What the mixed responses pointed to was that, right from the start, The Satanic Verses affair was less a theological dispute than an opportunity to exert political leverage. The background to the controversy was the struggle between Saudi Arabia and Iran to be the standard bearer of global Islam. The Saudis had spent a great deal of money exporting the fundamentalist or Salafi version of Sunni Islam, while Shiite Iran, still smarting from a calamitous war and humiliating armistice with Iraq, was keen to reassert its credentials as the vanguard of the Islamic revolution. Both the Saudis and Iranians saw a new constituency, ripe for exploitation, in the small British protest groups that initially responded to The Satanic Verses with book-burning demonstrations. But in fact the protesters who took to the streets in Bradford and other mill towns were themselves the offspring of other far-off theocratic politics in the subcontinent.

The Satanic Verses was published on 26 September 1988 and, after pressure from the Janata party, banned in India by Rajiv Gandhi's government nine days later. Flushed with this success, Indians working for the Saudi-financed Islamic Foundation of Leicester suggested trying to get the book banned in Britain. According to Malise Ruthven, author of A Satanic Affair, the campaign was then orchestrated by Jamaat-i-Islami, the party founded in Pakistan by Sayyid Abul A'la Maududi. A journalist-cum-theologian, Maududi preached that "for the entire human race, there is only one way of life which is Right in the eyes of God and that is al-Islam".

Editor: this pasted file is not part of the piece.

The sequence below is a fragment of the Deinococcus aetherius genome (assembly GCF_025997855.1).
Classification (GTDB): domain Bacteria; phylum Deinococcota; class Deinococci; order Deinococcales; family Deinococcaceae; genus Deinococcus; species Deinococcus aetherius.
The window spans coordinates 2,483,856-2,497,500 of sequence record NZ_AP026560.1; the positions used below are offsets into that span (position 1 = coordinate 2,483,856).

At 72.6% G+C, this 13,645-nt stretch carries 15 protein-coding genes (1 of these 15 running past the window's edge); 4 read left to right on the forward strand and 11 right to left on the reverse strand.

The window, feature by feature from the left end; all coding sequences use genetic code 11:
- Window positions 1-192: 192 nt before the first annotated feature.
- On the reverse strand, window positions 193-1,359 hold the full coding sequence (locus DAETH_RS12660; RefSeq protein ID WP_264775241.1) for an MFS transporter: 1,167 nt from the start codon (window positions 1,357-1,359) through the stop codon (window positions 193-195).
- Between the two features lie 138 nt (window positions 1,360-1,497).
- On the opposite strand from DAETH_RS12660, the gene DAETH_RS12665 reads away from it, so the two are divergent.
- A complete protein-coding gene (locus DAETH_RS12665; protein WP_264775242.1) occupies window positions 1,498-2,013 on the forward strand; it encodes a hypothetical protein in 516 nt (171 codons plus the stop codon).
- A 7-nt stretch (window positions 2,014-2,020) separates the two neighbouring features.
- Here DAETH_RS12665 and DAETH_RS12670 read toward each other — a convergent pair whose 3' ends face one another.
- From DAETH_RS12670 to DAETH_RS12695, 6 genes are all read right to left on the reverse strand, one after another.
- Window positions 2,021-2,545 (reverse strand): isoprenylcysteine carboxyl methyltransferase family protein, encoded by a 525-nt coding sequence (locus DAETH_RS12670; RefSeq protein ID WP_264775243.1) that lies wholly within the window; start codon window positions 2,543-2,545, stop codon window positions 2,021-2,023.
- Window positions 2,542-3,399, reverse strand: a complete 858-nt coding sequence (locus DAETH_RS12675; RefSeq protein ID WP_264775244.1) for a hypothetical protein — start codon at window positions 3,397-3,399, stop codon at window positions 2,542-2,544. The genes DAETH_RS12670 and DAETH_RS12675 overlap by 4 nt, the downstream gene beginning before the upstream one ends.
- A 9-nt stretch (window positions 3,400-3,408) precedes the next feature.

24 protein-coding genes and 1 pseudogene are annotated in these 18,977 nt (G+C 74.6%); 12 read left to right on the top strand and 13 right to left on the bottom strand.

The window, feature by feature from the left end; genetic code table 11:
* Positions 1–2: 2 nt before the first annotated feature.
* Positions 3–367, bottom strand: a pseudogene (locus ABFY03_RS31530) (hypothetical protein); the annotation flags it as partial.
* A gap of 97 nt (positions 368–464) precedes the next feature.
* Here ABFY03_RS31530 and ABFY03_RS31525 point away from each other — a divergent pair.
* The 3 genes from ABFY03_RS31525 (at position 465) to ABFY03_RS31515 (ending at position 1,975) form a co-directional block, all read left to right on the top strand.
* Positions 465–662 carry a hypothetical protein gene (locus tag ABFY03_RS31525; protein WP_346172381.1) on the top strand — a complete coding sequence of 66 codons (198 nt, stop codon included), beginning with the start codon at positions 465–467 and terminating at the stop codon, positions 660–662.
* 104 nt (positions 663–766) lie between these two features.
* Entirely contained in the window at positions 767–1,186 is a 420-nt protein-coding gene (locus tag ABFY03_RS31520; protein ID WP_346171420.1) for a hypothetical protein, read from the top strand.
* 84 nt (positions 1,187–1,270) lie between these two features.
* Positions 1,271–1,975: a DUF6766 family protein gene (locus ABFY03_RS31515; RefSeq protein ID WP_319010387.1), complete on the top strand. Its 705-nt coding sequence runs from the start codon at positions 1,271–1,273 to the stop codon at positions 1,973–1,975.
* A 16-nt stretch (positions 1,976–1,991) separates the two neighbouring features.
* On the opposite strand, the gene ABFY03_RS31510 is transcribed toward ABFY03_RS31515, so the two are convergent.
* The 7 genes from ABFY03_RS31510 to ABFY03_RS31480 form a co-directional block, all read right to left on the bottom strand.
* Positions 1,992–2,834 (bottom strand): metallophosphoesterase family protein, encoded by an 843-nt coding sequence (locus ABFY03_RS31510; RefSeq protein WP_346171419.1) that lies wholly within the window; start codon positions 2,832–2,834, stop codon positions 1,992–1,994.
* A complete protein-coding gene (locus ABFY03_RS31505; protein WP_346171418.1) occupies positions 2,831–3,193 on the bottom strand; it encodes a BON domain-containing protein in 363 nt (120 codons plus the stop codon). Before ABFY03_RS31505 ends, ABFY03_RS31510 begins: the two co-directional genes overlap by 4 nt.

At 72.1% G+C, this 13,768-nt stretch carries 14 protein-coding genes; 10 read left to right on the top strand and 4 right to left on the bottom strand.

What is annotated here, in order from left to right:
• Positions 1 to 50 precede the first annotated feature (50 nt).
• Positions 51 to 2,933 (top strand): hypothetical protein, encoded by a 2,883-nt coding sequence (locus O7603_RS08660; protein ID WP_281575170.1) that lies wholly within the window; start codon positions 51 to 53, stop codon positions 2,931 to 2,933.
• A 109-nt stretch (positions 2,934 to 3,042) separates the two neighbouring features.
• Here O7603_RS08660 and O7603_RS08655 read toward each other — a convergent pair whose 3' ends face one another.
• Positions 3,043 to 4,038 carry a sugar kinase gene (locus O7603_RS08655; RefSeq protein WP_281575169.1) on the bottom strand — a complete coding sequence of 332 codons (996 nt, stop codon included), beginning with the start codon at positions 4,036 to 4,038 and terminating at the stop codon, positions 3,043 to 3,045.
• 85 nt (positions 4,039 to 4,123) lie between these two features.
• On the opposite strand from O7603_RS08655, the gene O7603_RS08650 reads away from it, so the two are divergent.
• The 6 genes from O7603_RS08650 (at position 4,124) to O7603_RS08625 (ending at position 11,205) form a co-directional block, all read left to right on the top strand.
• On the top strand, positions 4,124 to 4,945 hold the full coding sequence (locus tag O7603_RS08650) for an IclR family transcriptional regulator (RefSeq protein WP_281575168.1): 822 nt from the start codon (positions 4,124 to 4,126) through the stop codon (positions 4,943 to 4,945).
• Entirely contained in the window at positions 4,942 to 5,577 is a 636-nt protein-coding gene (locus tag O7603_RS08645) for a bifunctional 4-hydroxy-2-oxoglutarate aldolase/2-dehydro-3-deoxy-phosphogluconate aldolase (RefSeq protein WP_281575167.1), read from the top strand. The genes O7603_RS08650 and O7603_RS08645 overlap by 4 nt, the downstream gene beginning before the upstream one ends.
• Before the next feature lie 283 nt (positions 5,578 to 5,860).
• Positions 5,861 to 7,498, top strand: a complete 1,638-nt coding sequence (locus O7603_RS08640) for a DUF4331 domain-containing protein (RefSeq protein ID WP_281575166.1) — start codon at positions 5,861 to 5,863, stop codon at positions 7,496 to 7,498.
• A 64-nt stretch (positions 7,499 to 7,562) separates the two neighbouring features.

Nevertheless it was the Saudis who funded the United Kingdom Action Committee on Islamic Affairs, the protest body set up to maximise pressure on The Satanic Verses. It featured Islamists like Iqbal Sacranie, the future head of the Muslim Council of Britain. (Sacranie famously opined that "death, perhaps, is a bit too easy" for Rushdie. He was later knighted for services to community relations.) And it was the Saudi clerics who were planning a trial of Rushdie in absentia.

In keeping with most Muslim countries, Iran did not ban The Satanic Verses. It was even reviewed in an Iranian newspaper. But noticing the protests in India and Britain, a delegation of mullahs from the holy city of Qum read a section of the book to Khomeini, including the part featuring a mad imam in exile, which was an obvious caricature of Khomeini. As one British diplomat in Iran said: "It was designed to send the old boy incandescent." So it was that the Iranians delivered the fatwa, thus winning the competition to be the greatest haters of Rushdie, and therefore the West, and all that entailed.

As Khomeini put it in a speech nine days after the fatwa, The Satanic Verses was very important to what he called the "world devourers" because they had mobilised the "entire Zionism and arrogance behind it". The book, he went on, was a "calculated" attack by "colonialism" on the greatness and honour of the clergy. It's worth noting here that the book, written by an arch anti-colonialist, was indeed in part an attack, or at least satire, on the role of the clergy, the caste of priests that has no Qur'anic authority. In this newspaper, just before the fatwa, Rushdie had written: "A powerful tribe of clerics has taken over Islam. These are the contemporary Thought Police."..